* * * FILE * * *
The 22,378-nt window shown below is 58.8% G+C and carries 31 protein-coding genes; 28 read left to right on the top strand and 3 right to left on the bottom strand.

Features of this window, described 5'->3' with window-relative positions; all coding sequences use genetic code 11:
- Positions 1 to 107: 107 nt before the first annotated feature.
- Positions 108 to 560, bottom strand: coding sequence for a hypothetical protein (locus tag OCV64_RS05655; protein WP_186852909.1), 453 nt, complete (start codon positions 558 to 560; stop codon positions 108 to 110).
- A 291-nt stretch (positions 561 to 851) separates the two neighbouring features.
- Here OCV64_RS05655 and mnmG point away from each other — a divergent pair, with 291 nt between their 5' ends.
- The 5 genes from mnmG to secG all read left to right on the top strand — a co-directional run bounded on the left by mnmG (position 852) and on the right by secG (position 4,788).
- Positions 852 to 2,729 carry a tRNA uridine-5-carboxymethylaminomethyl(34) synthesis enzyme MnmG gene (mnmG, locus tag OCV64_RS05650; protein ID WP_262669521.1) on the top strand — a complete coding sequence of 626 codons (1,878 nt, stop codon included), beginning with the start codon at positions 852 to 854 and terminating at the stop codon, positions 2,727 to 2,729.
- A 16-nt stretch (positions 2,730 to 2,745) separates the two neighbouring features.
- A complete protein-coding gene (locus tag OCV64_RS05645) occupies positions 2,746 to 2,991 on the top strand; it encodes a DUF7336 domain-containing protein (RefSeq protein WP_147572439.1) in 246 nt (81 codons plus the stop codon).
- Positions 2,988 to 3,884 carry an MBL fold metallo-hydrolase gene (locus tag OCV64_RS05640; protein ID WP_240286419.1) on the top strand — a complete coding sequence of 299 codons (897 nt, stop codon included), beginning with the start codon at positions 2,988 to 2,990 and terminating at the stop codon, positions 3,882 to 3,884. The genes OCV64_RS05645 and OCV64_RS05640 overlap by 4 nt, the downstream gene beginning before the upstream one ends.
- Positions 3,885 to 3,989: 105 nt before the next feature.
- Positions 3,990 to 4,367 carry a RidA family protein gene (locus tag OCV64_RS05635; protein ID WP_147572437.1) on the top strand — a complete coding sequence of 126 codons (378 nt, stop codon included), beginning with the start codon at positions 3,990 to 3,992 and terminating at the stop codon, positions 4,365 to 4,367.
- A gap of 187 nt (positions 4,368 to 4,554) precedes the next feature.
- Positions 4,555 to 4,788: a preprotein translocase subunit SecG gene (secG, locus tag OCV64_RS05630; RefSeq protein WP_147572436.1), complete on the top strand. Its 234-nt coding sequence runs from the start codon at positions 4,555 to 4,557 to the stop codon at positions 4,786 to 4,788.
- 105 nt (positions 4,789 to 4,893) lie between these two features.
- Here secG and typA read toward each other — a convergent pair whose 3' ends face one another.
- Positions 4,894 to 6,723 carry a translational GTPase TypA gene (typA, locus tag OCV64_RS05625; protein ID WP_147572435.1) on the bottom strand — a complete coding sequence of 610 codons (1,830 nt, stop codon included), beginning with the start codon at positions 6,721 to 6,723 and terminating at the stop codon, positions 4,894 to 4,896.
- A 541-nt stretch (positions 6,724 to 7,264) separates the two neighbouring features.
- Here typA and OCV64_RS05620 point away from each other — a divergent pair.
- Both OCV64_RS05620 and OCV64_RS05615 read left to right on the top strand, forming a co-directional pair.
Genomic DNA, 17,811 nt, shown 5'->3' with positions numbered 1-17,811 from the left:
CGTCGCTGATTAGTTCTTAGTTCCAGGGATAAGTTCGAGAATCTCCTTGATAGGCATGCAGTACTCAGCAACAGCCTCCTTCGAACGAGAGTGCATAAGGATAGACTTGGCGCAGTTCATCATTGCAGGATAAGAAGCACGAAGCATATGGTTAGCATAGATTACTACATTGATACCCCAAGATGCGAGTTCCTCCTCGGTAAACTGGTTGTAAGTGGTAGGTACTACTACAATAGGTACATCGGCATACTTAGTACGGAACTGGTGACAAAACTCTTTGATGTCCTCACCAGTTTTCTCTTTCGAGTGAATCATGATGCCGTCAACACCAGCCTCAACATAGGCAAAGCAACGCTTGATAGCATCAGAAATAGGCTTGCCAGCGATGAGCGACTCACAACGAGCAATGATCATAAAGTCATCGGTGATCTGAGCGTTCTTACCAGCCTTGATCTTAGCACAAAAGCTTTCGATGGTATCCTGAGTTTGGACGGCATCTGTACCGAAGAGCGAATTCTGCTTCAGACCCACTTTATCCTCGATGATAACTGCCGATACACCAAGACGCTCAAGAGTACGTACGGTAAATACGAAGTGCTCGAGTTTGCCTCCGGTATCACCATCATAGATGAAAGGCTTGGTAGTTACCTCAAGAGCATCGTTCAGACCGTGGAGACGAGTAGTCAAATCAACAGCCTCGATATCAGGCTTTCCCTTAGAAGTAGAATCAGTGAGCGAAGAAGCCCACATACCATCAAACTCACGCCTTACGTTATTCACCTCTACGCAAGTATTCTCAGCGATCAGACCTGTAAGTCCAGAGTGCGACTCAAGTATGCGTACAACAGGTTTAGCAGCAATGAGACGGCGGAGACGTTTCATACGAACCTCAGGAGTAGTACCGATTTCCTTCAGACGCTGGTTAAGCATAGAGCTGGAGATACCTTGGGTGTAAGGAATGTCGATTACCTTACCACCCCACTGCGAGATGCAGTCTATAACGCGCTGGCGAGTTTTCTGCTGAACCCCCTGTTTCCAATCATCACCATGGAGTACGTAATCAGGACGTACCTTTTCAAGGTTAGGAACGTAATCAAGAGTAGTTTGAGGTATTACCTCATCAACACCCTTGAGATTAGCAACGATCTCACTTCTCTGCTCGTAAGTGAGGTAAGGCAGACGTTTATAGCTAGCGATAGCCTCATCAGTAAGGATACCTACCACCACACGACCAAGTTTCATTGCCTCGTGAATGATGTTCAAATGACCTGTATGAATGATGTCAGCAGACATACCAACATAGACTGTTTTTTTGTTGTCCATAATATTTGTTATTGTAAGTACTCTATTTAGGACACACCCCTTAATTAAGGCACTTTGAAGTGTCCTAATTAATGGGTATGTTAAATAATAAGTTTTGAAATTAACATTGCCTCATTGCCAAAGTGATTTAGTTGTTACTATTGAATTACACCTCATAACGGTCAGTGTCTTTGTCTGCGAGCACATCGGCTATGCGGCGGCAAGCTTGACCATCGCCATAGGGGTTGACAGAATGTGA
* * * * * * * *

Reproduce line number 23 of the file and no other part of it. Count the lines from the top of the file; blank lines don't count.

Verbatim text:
CGTCGCTGATTAGTTCTTAGTTCCAGGGATAAGTTCGAGAATCTCCTTGATAGGCATGCAGTACTCAGCAACAGCCTCCTTCGAACGAGAGTGCATAAGGATAGACTTGGCGCAGTTCATCATTGCAGGATAAGAAGCACGAAGCATATGGTTAGCATAGATTACTACATTGATACCCCAAGATGCGAGTTCCTCCTCGGTAAACTGGTTGTAAGTGGTAGGTACTACTACAATAGGTACATCGGCATACTTAGTACGGAACTGGTGACAAAACTCTTTGATGTCCTCACCAGTTTTCTCTTTCGAGTGAATCATGATGCCGTCAACACCAGCCTCAACATAGGCAAAGCAACGCTTGATAGCATCAGAAATAGGCTTGCCAGCGATGAGCGACTCACAACGAGCAATGATCATAAAGTCATCGGTGATCTGAGCGTTCTTACCAGCCTTGATCTTAGCACAAAAGCTTTCGATGGTATCCTGAGTTTGGACGGCATCTGTACCGAAGAGCGAATTCTGCTTCAGACCCACTTTATCCTCGATGATAACTGCCGATACACCAAGACGCTCAAGAGTACGTACGGTAAATACGAAGTGCTCGAGTTTGCCTCCGGTATCACCATCATAGATGAAAGGCTTGGTAGTTACCTCAAGAGCATCGTTCAGACCGTGGAGACGAGTAGTCAAATCAACAGCCTCGATATCAGGCTTTCCCTTAGAAGTAGAATCAGTGAGCGAAGAAGCCCACATACCATCAAACTCACGCCTTACGTTATTCACCTCTACGCAAGTATTCTCAGCGATCAGACCTGTAAGTCCAGAGTGCGACTCAAGTATGCGTACAACAGGTTTAGCAGCAATGAGACGGCGGAGACGTTTCATACGAACCTCAGGAGTAGTACCGATTTCCTTCAGACGCTGGTTAAGCATAGAGCTGGAGATACCTTGGGTGTAAGGAATGTCGATTACCTTACCACCCCACTGCGAGATGCAGTCTATAACGCGCTGGCGAGTTTTCTGCTGAACCCCCTGTTTCCAATCATCACCATGGAGTACGTAATCAGGACGTACCTTTTCAAGGTTAGGAACGTAATCAAGAGTAGTTTGAGGTATTACCTCATCAACACCCTTGAGATTAGCAACGATCTCACTTCTCTGCTCGTAAGTGAGGTAAGGCAGACGTTTATAGCTAGCGATAGCCTCATCAGTAAGGATACCTACCACCACACGACCAAGTTTCATTGCCTCGTGAATGATGTTCAAATGACCTGTATGAATGATGTCAGCAGACATACCAACATAGACTGTTTTTTTGTTGTCCATAATATTTGTTATTGTAAGTACTCTATTTAGGACACACCCCTTAATTAAGGCACTTTGAAGTGTCCTAATTAATGGGTATGTTAAATAATAAGTTTTGAAATTAACATTGCCTCATTGCCAAAGTGATTTAGTTGTTACTATTGAATTACACCTCATAACGGTCAGTGTCTTTGTCTGCGAGCACATCGGCTATGCGGCGGCAAGCTTGACCATCGCCATAGGGGTTGACAGAATGTGA